4. (5 points) Define frictional employment. Describe the effect of an increase in unemployment insurance benefits on the level of frictional unemployment.

Frictional unemployment is unemployment due to workers who are temporarily out of a job trying to find a new one. If unemployment benefits increase, then it is less costly to remain unemployed, so people will have less incentive to find a job quickly. Thus, we would expect frictional employment to increase.

5. (5 points) Consider the Quantity Theory of Money in the Classical Model. If the Federal Reserve increases the money supply, what will happen to the price level if the velocity of money is constant? Describe one cost imposed on consumers and one cost imposed on firms by the increase in the money supply.

The Quantity Theory of Money is given by the equation Ms*V = P*Y, and in the Classical Model, V and Y are fixed. Thus, an increase in Ms causes an increase in P, and an increase in the price level is inflation. The two main costs of inflation are shoeleather costs, the additional costs imposed on consumers when inflation causes them to hold less money, and menu costs, the costs imposed on firms when they must readjust their prices to adapt to the changing price level.

II. Problems (worth a total of 30 points)

Answer the following problems in the space provided. Make sure you show all your work and that you write the general form of any formula you use before you enter explicit numbers into the formula. Your work must be neat, legible, and organized in order to get full credit.

  1. (15 points total)

Consider an economy that has the aggregate production function of the general form

where A is the level of technology, K is the level of capital, and L is the level of labor. Assume that technology is equal to 1, the level of capital is equal to 81 and the level of labor used is equal to 64 and the price of output is equal to 1.

a)(3 points) What is the level of output in the economy? Show your work.

b)(3 points) What is labor productivity and (the average) capital productivity at this level of output?Show your work.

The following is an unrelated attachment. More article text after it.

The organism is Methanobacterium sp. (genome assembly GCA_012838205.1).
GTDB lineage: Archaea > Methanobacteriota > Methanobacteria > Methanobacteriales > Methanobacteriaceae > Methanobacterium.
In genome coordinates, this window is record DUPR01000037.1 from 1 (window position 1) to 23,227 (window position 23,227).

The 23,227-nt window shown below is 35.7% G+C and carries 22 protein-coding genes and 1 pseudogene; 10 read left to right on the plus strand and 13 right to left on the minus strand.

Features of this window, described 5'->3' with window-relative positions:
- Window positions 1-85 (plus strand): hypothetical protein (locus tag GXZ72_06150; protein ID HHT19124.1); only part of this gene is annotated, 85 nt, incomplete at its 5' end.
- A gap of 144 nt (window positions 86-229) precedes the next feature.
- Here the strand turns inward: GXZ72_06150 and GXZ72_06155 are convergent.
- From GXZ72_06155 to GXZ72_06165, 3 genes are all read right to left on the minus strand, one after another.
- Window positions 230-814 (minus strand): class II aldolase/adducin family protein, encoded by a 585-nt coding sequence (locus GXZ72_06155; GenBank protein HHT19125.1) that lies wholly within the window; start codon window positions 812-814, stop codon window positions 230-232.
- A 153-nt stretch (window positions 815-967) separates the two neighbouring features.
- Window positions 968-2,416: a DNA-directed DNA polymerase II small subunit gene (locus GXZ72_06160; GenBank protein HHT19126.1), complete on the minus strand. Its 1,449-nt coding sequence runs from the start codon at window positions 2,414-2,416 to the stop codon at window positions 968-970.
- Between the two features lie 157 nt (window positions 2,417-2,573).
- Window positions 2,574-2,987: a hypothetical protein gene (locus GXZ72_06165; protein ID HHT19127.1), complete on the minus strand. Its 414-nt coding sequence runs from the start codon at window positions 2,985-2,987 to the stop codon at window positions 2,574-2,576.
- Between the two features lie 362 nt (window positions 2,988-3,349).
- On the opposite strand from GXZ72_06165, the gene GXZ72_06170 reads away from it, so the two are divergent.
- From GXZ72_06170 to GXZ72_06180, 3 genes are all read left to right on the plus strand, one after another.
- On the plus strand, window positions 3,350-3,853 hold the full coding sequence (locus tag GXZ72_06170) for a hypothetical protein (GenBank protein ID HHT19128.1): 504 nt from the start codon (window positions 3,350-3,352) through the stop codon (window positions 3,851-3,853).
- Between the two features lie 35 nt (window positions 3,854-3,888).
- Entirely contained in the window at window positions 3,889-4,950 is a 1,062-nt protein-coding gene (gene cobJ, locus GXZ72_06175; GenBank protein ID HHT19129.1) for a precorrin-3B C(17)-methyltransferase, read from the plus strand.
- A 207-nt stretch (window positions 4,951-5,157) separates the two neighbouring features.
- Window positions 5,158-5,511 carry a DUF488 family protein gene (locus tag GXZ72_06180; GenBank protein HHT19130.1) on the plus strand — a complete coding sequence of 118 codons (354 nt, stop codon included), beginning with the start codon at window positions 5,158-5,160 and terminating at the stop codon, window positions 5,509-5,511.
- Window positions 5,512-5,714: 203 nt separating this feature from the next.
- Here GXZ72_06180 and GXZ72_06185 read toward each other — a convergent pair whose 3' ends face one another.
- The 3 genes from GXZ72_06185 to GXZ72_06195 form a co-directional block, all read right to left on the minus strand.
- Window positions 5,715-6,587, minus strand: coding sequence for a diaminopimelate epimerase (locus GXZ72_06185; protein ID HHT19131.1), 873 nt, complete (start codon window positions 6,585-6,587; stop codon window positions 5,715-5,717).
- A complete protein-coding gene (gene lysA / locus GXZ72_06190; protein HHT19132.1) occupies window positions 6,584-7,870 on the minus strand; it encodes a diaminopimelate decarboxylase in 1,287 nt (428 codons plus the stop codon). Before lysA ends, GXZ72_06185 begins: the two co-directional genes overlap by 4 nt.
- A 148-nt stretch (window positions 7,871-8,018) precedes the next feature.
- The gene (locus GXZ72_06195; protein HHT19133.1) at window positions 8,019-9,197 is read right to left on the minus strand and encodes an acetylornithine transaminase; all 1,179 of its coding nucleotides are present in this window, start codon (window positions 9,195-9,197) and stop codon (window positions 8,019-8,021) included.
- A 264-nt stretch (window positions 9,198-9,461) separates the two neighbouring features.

c)(3 points) What are the general forms of the Marginal Product of Capital (MPK) and Marginal Product of Labor ( MPL), and what do these equal given the level of inputs used? Show your work.

d)(3 points) What is the level of labor income and capital income in the economy, assuming that input prices are determined in a competitive market? Show your work.

e)(3 points) What is the level of Money in the economy if the ratio of income that individuals desire to hold is 25%?

2. (15 points total)

Consider the following table of price and quantities produced for a small economy.

a) (4 points) Assume that all grapes in this economy are used to make wine. Compute nominal GDP for 2000 and 2001.

Since grapes are an intermediate good, we do not count the contribution of the grape industry to GDP. We sum the current year prices times the current year quantities of the remaining three goods to get NGDP(2000) = $120, NGDP(2001) = $200.

b) (2 points) Continue to assume that all grapes are used to make wine. Using 2000 as the base year, compute real GDP in 2000 and 2001.

Again, we ignore the grape industry. We sum the year 2000 price times the current year quantities to get RGDP(2000) = $120, RGDP (2001) = $150.

c) (2 points) Find the GDP Deflator for 2000 and 2001 on a 100-point scale. Report your answers to two decimal places, if necessary.

GDP Deflator = Nominal GDP / Real GDP, so we have

GDP Deflator(2000) = 100, GDP Deflator(2001) = 133.33

d) (1 points) What was the growth rate for real GDP between 2000 and 2001? Express your answer as a percentage.

Growth Rate =100*[RGDP(2001) – RGDP(2000)] / RGDP(2000) = 25%.

e) (4 points) Assume that the typical consumer in this economy purchases 2 footballs, 1 dress, and 4 bottles of wine per year. Using 2000 as the base year, find the CPI in 2000 and 2001 on a 100-point scale.